After I finish my photo set-up, I’ll have some more pendants up on Etsy in the next couple of weeks. My shop’s been empty for a long time. Time to dust it off!

angela-bones

13 thoughts on “Studio work table

  1. My you’ve been busy AND you made it to IKEA too??? Your set up is looking amazing! I love how organized (and in clear sight) everything is!

    Thanks for the shout out. We found yet another (non pottery) use for PVC today…Nick decided to create a “nature trail” down through the bottom of our property (AKA the JUNGLE!) and he used PVC as trail markers Eventually we’ll use up all our PVC… :-)

  2. Hi,
    We put everything we can on wheels.
    We have two tables on wheels and they are so useful to move from room to room.
    We also put water buckets on wheels and glazes.

    I would have to look back, but somewhere I have a post on building a mudbox for our wheels- or rebuilding, since this after the fire.
    Your space is beautiful, you must not have to share it!

  3. IF you are going to do alot of canvas stretching, consider buying canvas stretching pliers, which are $14 – $30 at art supply like Blick. They have wide jaws to really grab the canvas, and a rectangular metal bar that you use as a fulcrum; you pivot the pliers using the bar on your board, table, or frame edge, and it pulls the canvas TIGHT! Then staple, and go back and hammer the staples flush. Man, dat canvas gonna be tight!

  4. Hello,

    Your new studio looks great. I just wanted to ask if you have the glazing area separated properly and vented. The mixing dust will linger and cause a health concern for you or others for a long time after mixing and over time can be dangerious. Some of this stuff is very toxic.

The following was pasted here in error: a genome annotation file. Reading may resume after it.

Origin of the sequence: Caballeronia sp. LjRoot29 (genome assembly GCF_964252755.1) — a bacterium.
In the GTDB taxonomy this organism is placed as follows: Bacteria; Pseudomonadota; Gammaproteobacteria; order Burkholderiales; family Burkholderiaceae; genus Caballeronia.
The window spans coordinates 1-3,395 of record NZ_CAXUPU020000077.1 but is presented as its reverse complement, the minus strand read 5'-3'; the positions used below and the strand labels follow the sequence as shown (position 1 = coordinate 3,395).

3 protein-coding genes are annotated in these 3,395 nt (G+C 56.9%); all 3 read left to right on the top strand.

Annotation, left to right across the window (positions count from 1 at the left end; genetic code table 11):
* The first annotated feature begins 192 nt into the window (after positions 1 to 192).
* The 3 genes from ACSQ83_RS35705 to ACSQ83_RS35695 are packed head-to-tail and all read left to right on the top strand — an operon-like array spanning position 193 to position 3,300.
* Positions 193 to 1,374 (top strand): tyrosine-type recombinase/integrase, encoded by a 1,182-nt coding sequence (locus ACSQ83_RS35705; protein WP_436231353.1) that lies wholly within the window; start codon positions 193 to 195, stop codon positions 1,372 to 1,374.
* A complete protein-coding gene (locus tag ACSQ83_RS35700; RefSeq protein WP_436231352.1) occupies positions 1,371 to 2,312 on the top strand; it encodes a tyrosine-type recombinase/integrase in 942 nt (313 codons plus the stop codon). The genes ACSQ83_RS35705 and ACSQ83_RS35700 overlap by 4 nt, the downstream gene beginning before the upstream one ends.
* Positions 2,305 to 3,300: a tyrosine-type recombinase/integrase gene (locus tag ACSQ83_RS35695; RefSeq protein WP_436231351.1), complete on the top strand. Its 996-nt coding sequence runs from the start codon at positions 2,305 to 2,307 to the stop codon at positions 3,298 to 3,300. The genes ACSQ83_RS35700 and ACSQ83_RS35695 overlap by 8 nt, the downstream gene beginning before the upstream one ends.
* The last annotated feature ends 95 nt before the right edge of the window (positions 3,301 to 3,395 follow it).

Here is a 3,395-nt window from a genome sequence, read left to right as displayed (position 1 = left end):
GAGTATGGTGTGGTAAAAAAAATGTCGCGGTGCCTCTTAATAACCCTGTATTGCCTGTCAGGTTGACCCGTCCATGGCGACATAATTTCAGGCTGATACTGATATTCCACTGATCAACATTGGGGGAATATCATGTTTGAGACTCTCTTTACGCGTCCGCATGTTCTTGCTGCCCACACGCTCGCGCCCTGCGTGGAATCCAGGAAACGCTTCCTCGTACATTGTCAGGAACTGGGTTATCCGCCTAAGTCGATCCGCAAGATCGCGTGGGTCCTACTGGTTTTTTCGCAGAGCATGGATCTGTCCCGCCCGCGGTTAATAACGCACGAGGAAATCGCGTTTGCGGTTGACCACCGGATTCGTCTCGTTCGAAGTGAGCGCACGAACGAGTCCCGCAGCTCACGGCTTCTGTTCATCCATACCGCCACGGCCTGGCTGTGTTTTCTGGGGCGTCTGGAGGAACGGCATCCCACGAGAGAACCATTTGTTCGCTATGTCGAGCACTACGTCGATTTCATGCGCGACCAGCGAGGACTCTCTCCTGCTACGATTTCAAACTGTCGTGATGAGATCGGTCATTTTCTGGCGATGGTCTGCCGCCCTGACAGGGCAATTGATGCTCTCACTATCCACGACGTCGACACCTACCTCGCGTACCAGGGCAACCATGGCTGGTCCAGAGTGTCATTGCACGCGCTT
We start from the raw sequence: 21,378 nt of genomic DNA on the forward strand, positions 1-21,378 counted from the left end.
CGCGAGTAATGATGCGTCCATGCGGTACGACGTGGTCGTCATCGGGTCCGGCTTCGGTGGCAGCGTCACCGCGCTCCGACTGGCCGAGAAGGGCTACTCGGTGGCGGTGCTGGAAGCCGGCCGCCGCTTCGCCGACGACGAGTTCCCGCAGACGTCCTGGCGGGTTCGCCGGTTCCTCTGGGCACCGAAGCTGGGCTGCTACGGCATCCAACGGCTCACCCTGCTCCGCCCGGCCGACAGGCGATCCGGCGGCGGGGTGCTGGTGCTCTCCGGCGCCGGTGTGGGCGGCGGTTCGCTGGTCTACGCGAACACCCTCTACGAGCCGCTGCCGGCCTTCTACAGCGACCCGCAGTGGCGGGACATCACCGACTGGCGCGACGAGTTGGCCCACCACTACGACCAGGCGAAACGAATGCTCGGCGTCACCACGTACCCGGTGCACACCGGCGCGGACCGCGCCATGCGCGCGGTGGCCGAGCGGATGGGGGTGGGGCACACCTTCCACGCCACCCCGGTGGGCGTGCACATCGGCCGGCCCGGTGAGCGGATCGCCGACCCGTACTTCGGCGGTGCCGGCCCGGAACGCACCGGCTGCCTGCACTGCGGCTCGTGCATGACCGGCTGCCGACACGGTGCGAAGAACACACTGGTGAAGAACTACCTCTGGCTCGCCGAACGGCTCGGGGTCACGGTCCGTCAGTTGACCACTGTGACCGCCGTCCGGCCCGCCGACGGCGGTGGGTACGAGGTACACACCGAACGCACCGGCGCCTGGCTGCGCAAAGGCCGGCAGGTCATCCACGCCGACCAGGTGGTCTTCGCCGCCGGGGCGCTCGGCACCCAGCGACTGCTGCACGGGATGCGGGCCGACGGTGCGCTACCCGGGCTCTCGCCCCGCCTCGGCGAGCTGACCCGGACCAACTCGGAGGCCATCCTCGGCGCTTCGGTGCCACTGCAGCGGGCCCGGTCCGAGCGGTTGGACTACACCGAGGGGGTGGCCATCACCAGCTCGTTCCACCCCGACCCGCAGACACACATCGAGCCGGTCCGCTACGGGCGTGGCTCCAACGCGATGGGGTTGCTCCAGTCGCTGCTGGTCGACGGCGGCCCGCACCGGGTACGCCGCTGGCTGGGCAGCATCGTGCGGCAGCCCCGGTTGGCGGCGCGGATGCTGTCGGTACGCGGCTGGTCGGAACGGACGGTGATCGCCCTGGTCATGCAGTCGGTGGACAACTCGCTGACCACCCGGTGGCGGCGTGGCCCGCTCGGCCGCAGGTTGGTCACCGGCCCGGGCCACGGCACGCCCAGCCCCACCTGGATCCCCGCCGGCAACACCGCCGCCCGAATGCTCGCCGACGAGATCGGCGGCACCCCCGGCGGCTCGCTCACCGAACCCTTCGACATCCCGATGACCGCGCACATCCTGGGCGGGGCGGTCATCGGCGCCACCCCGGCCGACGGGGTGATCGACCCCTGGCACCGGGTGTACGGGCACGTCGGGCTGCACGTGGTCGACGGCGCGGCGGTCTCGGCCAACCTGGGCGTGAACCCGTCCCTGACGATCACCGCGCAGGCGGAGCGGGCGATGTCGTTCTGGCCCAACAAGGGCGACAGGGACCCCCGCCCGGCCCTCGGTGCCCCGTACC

Don’t mean to preach but be careful of your health- time will pass and little issues today can become huge issues later :-)

    Evey looks great though, rock on!

    1. This is my first use of threaded comments- something that I’m really excited about! Replies in order!

      This is something that I’m really concerned and aware of and I’m glad you brought it up. I have 2 distinct areas of my studio: a “clean studio” and “dirty studio.” They are separate and sealed off from one another. Both spaces are sealed off from the rest of the basement. The clean studio room acts as a buffer to the rest of the basement. Every opening is sealed and caulked. Doors have sweeps under them to seal things off even more. Shoes, aprons, etc… don’t get worn outside the space. I try to be conscientious these things.

      I will be building a spray booth in the near future and will be using that as a place to mix glazes & slips with direct ventilation. For now, I have enough glazes and slips mixed up, so I don’t need to do any mixing until it’s built. I also have an hepa air filter/ purifier. I don’t mix my own clay, because I don’t want to deal with the mess.

      The more passive things that I do: everything is stored in sealed bins- the bins can be washed down, but it would be hard to keep the individual items clean if they were out in the open. All cleaning is wet cleaning. And of course I am a constant mask wearer. After 10 years in a shared space where I had no control over what was going on in the other parts of the studio, I am happy to be in control of my surroundings. I am a bit of a studio neat freak. It’s not perfect, but I’m constantly looking for ways to improve it.

  5. OK, so I have a basic question…….what are the heights of your bench and your work table? I am just starting to set up a small work area in my garage. I really like your table on casters…..